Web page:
Aubrey himself valued the evidence of his own eyes above all, and he took great pains to ensure that, where possible, he noted the final resting places not only of people, but also of their portraits and papers. Though his work has frequently been accused of inaccuracy, this charge is somewhat misguided. In most cases, Aubrey simply wrote what he had seen, or heard. When transcribing hearsay, he displays an astonishingly meticulous approach to the ascription of sources. Take the fascinating 'Life' of Thomas Chaloner (who, Aubrey notes wryly, was fond of spreading rumours in the concourse of Westminster Hall, and coming back after lunch to find them changed, as in a game of Chinese whispers). When an inaccurate and bawdy anecdote about Chaloner's death is found to be about James Chaloner, rather than Thomas, Aubrey lets the initial story stand in the text, while marking it as such in a marginal note. A number of similar occurrences suggest that Aubrey was interested not only in the oral history he was noting down, but in the very processes of transmission and corruption by which it was formed[citation needed].

As private, manuscript texts, the 'Lives' were able to contain the richly controversial material which is their chief interest, and Aubrey's chief contribution to the formation of modern biographical writing. When he allowed Anthony Wood to use the texts, however, he entered the caveat that much of the content of the Lives was 'not fitt to be let flie abroad' while the subjects, and the author, were still living. He asked Wood to be 'my index expurgatorius': a reference to the Church's list of banned books, which Wood seems to have taken not as a warning, but as a licence to simply extract pages of notes to paste into his own proofs. In 1692, Aubrey complained bitterly that Wood had mutilated forty pages of his manuscript, perhaps for fear of a libel case.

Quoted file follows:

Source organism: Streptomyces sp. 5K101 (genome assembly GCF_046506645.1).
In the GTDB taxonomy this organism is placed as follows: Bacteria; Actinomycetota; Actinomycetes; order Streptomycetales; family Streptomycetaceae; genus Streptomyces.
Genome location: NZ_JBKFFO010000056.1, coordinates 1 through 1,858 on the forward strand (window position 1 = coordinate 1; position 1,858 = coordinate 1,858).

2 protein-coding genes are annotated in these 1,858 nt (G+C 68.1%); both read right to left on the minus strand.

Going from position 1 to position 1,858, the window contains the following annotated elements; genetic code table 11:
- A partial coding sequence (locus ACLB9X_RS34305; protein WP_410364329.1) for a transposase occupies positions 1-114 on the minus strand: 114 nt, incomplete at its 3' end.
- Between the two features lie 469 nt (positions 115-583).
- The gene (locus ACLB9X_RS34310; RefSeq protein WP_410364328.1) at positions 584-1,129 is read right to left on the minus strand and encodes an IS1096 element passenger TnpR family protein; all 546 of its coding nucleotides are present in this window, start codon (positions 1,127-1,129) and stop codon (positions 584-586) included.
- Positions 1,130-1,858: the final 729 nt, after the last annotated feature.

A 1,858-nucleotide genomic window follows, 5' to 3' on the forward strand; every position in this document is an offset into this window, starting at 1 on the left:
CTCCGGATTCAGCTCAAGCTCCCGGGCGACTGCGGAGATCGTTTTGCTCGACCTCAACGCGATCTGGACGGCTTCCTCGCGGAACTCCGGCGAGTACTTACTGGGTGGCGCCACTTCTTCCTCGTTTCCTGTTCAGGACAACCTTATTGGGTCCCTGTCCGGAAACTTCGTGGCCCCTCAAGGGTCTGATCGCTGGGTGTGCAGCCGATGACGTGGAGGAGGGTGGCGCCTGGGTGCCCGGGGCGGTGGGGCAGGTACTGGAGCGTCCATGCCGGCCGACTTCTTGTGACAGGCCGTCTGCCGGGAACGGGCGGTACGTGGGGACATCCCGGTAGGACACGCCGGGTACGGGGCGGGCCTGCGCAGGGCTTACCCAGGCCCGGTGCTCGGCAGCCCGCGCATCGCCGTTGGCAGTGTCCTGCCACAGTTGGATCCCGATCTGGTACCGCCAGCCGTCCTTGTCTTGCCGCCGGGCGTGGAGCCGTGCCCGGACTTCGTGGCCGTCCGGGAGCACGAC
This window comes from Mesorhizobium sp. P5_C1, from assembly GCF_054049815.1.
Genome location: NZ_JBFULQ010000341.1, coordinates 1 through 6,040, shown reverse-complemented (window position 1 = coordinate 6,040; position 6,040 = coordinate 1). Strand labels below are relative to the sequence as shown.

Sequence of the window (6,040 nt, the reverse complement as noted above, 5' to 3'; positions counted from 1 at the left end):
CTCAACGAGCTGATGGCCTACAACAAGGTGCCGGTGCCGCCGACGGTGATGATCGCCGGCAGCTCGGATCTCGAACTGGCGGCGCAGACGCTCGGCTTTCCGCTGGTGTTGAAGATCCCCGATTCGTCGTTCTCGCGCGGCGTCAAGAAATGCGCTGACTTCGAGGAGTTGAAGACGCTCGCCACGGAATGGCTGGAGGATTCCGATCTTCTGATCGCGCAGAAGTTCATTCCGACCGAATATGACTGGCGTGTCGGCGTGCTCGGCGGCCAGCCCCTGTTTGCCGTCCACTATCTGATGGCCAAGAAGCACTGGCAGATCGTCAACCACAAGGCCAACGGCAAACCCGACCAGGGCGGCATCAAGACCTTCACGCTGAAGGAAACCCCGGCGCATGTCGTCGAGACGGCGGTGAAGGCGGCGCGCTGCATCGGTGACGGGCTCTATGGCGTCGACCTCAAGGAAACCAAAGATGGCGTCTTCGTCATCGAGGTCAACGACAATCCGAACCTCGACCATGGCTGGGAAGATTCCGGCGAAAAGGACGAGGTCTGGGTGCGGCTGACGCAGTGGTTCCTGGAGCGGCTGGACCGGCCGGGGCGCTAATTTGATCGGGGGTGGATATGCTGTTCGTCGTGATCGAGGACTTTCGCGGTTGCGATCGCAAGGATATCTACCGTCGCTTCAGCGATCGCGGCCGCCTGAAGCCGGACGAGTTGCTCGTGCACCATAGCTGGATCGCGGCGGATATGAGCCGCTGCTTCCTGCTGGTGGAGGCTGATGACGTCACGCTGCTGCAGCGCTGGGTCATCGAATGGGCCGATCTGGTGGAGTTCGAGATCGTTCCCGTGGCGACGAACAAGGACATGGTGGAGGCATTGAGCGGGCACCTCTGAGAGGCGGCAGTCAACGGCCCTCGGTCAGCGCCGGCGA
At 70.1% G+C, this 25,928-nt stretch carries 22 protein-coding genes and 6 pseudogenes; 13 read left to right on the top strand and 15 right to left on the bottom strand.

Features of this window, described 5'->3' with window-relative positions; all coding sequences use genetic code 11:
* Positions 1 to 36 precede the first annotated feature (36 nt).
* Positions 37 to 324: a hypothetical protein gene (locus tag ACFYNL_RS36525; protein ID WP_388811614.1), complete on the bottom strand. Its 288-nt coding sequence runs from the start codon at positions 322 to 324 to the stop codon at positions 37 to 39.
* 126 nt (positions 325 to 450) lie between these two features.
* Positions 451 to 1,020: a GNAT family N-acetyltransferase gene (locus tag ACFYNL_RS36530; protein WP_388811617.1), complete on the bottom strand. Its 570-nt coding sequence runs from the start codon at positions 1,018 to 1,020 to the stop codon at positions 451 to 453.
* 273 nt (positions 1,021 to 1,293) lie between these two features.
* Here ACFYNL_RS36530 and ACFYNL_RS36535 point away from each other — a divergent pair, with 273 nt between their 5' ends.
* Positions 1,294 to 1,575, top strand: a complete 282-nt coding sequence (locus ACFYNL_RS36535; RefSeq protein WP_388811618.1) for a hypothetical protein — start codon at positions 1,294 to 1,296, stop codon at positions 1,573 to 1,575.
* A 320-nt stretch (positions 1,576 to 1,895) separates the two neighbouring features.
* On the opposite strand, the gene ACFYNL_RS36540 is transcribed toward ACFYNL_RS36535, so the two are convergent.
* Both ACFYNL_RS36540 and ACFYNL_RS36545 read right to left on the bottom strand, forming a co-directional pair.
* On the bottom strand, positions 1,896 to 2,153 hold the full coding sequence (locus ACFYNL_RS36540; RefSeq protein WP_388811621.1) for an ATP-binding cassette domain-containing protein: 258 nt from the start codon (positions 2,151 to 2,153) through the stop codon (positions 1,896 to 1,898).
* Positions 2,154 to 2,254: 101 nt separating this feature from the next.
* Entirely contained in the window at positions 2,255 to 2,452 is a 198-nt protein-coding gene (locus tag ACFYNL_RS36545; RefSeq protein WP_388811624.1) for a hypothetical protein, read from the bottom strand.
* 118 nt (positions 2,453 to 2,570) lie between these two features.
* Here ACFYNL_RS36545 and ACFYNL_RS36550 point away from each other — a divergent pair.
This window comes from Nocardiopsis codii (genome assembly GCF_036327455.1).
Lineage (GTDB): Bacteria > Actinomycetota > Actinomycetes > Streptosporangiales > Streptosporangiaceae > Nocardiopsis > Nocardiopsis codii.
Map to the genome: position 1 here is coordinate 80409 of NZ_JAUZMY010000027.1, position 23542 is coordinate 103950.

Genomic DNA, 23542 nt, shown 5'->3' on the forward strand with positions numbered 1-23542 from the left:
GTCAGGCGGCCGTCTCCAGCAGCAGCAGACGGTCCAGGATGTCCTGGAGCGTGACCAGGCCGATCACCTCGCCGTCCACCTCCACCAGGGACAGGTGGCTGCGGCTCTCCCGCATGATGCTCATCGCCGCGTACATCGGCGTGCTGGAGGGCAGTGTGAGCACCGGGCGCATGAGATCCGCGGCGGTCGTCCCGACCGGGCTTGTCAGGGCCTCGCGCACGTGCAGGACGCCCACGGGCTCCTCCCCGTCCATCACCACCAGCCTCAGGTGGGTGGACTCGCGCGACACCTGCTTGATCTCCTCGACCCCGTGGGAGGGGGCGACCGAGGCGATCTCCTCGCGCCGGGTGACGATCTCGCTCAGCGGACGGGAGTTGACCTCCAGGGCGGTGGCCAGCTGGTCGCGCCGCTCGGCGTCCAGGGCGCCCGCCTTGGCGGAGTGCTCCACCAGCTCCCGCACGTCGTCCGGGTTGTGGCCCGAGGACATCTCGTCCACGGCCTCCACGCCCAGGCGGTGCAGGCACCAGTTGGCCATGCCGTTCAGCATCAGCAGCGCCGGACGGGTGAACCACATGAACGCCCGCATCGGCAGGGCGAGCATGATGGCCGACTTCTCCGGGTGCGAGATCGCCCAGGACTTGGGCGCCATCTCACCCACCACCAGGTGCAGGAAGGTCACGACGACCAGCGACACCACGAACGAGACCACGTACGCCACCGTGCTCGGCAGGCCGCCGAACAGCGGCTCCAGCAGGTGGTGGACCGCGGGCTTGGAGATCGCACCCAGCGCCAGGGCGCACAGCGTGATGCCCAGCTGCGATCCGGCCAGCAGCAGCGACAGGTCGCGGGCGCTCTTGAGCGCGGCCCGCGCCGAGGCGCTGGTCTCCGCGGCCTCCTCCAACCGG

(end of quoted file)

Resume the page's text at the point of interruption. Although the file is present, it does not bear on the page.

Wood was eventually prosecuted for insinuations against the judicial integrity of the school of Clarendon. One of the two statements called in question was founded on information provided by Aubrey and this may explain the estrangement between the two antiquaries and the ungrateful account that Wood gives of the elder man's character. It is now famous: "a shiftless person, roving and magotie-headed, and sometimes little better than crased. And being exceedingly credulous, would stuff his many letters sent to A. W. with folliries and misinformations, which would sometimes guid him into the paths of errour."

Late in life, Aubrey began a History of Northern Wiltshire but, feeling that was too old to finish it properly, he made over his material, around 1695, to Thomas Tanner, afterwards Bishop of St Asaph. In the next year was published his only completed work, though not his most valuable: the Miscellanies. Aubrey died of an apoplexy while travelling, in June 1697, and was buried in the churchyard of St Mary Magdalene, Oxford. There have been several notable people with the name Thomas Tanner: Thomas Tanner (bishop) Thomas Tanner (writer) This is a disambiguation page — a navigational aid which lists other pages that might otherwise share the same title. ... The Bishop of Saint Asaph is the Ordinary of the Church in Wales Diocese of Saint Asaph. ...